(SoSoGay)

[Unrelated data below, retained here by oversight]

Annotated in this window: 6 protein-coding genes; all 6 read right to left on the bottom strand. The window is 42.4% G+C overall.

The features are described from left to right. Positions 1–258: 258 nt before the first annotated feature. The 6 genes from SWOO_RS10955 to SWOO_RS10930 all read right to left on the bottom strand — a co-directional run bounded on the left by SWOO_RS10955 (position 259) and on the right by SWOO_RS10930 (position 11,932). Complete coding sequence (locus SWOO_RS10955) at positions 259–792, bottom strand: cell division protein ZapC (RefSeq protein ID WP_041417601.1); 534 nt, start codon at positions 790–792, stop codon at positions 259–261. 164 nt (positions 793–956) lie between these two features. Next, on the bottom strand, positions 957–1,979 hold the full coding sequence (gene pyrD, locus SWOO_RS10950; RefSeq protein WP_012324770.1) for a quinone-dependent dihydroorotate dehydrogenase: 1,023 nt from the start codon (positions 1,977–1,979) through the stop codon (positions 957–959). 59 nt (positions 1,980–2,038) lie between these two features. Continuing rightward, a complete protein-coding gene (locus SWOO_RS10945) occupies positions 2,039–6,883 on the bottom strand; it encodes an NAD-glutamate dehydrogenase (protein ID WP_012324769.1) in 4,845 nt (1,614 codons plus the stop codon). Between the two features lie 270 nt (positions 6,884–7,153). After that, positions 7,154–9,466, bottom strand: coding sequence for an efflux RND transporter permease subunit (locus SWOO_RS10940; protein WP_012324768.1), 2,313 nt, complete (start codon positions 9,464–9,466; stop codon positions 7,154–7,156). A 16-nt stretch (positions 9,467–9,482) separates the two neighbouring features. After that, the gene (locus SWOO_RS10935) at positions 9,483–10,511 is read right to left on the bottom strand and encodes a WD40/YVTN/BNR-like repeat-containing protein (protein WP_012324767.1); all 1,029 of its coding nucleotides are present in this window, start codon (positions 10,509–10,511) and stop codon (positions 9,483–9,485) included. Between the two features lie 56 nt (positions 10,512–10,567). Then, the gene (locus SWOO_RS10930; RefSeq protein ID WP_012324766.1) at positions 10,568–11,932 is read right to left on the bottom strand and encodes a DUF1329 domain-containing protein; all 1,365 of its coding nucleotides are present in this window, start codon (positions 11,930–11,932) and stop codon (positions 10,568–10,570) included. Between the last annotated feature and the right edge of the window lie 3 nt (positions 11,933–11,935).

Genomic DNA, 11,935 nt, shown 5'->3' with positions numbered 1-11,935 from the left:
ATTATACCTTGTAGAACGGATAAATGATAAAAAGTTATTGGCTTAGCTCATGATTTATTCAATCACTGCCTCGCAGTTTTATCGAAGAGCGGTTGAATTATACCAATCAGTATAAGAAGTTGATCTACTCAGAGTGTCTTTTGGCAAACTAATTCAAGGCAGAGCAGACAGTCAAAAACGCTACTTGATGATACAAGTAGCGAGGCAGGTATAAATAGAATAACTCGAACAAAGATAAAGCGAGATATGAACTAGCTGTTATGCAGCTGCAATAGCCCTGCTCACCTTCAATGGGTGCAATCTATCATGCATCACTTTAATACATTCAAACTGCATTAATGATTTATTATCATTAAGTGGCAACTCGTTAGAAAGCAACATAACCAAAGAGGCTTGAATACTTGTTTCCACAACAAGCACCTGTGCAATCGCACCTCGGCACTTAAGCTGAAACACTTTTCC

Kids and Parents alike will be entertained, without fail. We love Dr Seuss here at So So Gay towers. Nearly 60 years after he wrote the stories about Horton and co, his messages and poetry is still heard daily around the world – more often than not on the white board at our local tube station. Sell A Door bring their successful 2012 production back, with a few added extra bits, to the Arts Theatre to make Christmas that bit more colourful this season. The story of the musical crams together some of Dr Seuss’ most beloved characters, from Horton the Elephant (Ste Clough) to Gertrude McFuzz (Kirsty Marie Ayers), and of course The Cat in the Hat (Elliot Fitzpatrick). It’s a fast moving show and this production does it justice, being snappy and slick throughout – perfect for a young audience with possibly a short attention span. The set is also bright and colourful, but without being patronising. Yes, this is a ‘theatre for young audiences version’, but it doesn’t treat its intended with the slightest whiff of dumbing down. The colourful cast of ‘Seussical’ are lighting up the Arts Theatre in style this Christmas. The real strong element of this production are the female leads, or the ‘birds’, should we say – in the least sexist of ways. Jessica Parker as the feisty Mayzie La Bird is showbiz and sassy throughout, bringing a lot of humour to the role and with some strong vocals. Kirsty Marie Ayers makes for a cute and engaging Gertrude, keeping the audience on her side at all times, while the trio of bird girls made up of Tanya Shields, Jennifer Low and Amy Punter are excellent, showing off a delicious blend of tight harmonies. The highlight of the production is the choreography by Racky Plews. It’s witty, dynamic and well executed by the cast, in particular by Dance Captain Alistair Crosswell who plays one of the Wickersham Brothers. There is also some gorgeous imagery to feast your eyes upon during the show, from a shimmering sea, to a bathtub boat and a very creative use of feathered fans to make the tails of the bird characters. Credit must also go to the stage management team who have to deal with getting Seussical up and running on time, to allow Dickens Abridged to pop up in the theatre that same evening, giving them a very tight turnaround. No mean feat. Also, the orchestrated tracks were perfect for setting the scene and playing up the style, although the levels could have been just that little bit punchier. Sadly, because of the music, there isn’t any opportunity to interact with the young audience who were crying out for some participation. The cast almost went there at one point, but the restriction didn’t quite allow them to make anything more of it – the story had to keep moving, which is a shame. The only gripe we have with this production is that there are a few difficulties connecting with the language, as of course in true Dr Seuss style most of the words are made up, and there isn’t enough of an attempt to make it obvious what the characters are referring to. Also we slightly missed the love story between Horton and Gertrude this year; it very much played second fiddle to the big production numbers and jazzy choreography. But the focus on the storytelling was very clear and nicely played by all. It’s a very heartwarming story and truly perfect for a family Christmas treat, especially if pantomime isn’t your thing. With a short running time and a real visual feast for the eyes, kids and parents alike will be entertained, without fail.